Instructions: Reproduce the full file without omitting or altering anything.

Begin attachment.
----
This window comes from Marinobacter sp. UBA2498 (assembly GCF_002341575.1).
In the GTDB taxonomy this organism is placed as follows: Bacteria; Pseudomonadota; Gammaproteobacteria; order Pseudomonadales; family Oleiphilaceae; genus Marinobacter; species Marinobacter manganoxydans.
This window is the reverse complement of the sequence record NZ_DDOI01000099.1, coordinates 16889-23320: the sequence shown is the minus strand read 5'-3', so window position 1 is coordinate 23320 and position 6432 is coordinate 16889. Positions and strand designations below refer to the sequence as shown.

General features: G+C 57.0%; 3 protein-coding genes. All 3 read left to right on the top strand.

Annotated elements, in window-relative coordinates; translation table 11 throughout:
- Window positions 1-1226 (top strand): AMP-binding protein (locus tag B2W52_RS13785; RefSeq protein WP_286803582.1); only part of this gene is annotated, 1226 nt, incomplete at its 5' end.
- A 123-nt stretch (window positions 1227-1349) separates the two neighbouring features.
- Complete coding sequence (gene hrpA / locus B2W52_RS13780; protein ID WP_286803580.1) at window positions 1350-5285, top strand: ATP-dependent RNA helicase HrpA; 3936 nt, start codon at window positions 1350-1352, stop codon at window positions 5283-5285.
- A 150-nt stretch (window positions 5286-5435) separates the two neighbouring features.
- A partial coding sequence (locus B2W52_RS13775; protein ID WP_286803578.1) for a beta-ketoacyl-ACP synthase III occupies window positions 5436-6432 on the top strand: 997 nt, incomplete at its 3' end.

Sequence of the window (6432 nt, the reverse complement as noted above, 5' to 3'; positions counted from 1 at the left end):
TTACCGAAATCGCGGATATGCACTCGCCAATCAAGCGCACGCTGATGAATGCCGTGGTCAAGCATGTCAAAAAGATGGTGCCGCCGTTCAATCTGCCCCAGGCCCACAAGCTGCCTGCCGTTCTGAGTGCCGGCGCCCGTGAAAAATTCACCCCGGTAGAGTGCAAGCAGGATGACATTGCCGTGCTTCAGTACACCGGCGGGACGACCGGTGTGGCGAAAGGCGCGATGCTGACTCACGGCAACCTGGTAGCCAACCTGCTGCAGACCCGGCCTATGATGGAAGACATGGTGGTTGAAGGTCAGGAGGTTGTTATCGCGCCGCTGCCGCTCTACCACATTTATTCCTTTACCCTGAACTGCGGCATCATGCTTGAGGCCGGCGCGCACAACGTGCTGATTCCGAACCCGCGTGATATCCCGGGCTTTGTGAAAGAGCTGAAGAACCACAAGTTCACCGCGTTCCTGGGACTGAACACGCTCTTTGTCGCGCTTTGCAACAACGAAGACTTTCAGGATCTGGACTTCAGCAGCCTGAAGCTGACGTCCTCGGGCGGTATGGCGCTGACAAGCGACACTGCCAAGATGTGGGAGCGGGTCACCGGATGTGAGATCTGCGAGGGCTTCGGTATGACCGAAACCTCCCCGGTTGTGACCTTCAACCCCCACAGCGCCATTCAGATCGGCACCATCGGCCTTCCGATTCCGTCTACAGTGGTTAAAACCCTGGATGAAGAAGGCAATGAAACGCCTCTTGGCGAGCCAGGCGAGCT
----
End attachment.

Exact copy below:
This window comes from Marinobacter sp. UBA2498 (assembly GCF_002341575.1).
In the GTDB taxonomy this organism is placed as follows: Bacteria; Pseudomonadota; Gammaproteobacteria; order Pseudomonadales; family Oleiphilaceae; genus Marinobacter; species Marinobacter manganoxydans.
This window is the reverse complement of the sequence record NZ_DDOI01000099.1, coordinates 16889-23320: the sequence shown is the minus strand read 5'-3', so window position 1 is coordinate 23320 and position 6432 is coordinate 16889. Positions and strand designations below refer to the sequence as shown.

General features: G+C 57.0%; 3 protein-coding genes. All 3 read left to right on the top strand.

Annotated elements, in window-relative coordinates; translation table 11 throughout:
- Window positions 1-1226 (top strand): AMP-binding protein (locus tag B2W52_RS13785; RefSeq protein WP_286803582.1); only part of this gene is annotated, 1226 nt, incomplete at its 5' end.
- A 123-nt stretch (window positions 1227-1349) separates the two neighbouring features.
- Complete coding sequence (gene hrpA / locus B2W52_RS13780; protein ID WP_286803580.1) at window positions 1350-5285, top strand: ATP-dependent RNA helicase HrpA; 3936 nt, start codon at window positions 1350-1352, stop codon at window positions 5283-5285.
- A 150-nt stretch (window positions 5286-5435) separates the two neighbouring features.
- A partial coding sequence (locus B2W52_RS13775; protein ID WP_286803578.1) for a beta-ketoacyl-ACP synthase III occupies window positions 5436-6432 on the top strand: 997 nt, incomplete at its 3' end.

Sequence of the window (6432 nt, the reverse complement as noted above, 5' to 3'; positions counted from 1 at the left end):
TTACCGAAATCGCGGATATGCACTCGCCAATCAAGCGCACGCTGATGAATGCCGTGGTCAAGCATGTCAAAAAGATGGTGCCGCCGTTCAATCTGCCCCAGGCCCACAAGCTGCCTGCCGTTCTGAGTGCCGGCGCCCGTGAAAAATTCACCCCGGTAGAGTGCAAGCAGGATGACATTGCCGTGCTTCAGTACACCGGCGGGACGACCGGTGTGGCGAAAGGCGCGATGCTGACTCACGGCAACCTGGTAGCCAACCTGCTGCAGACCCGGCCTATGATGGAAGACATGGTGGTTGAAGGTCAGGAGGTTGTTATCGCGCCGCTGCCGCTCTACCACATTTATTCCTTTACCCTGAACTGCGGCATCATGCTTGAGGCCGGCGCGCACAACGTGCTGATTCCGAACCCGCGTGATATCCCGGGCTTTGTGAAAGAGCTGAAGAACCACAAGTTCACCGCGTTCCTGGGACTGAACACGCTCTTTGTCGCGCTTTGCAACAACGAAGACTTTCAGGATCTGGACTTCAGCAGCCTGAAGCTGACGTCCTCGGGCGGTATGGCGCTGACAAGCGACACTGCCAAGATGTGGGAGCGGGTCACCGGATGTGAGATCTGCGAGGGCTTCGGTATGACCGAAACCTCCCCGGTTGTGACCTTCAACCCCCACAGCGCCATTCAGATCGGCACCATCGGCCTTCCGATTCCGTCTACAGTGGTTAAAACCCTGGATGAAGAAGGCAATGAAACGCCTCTTGGCGAGCCAGGCGAGCT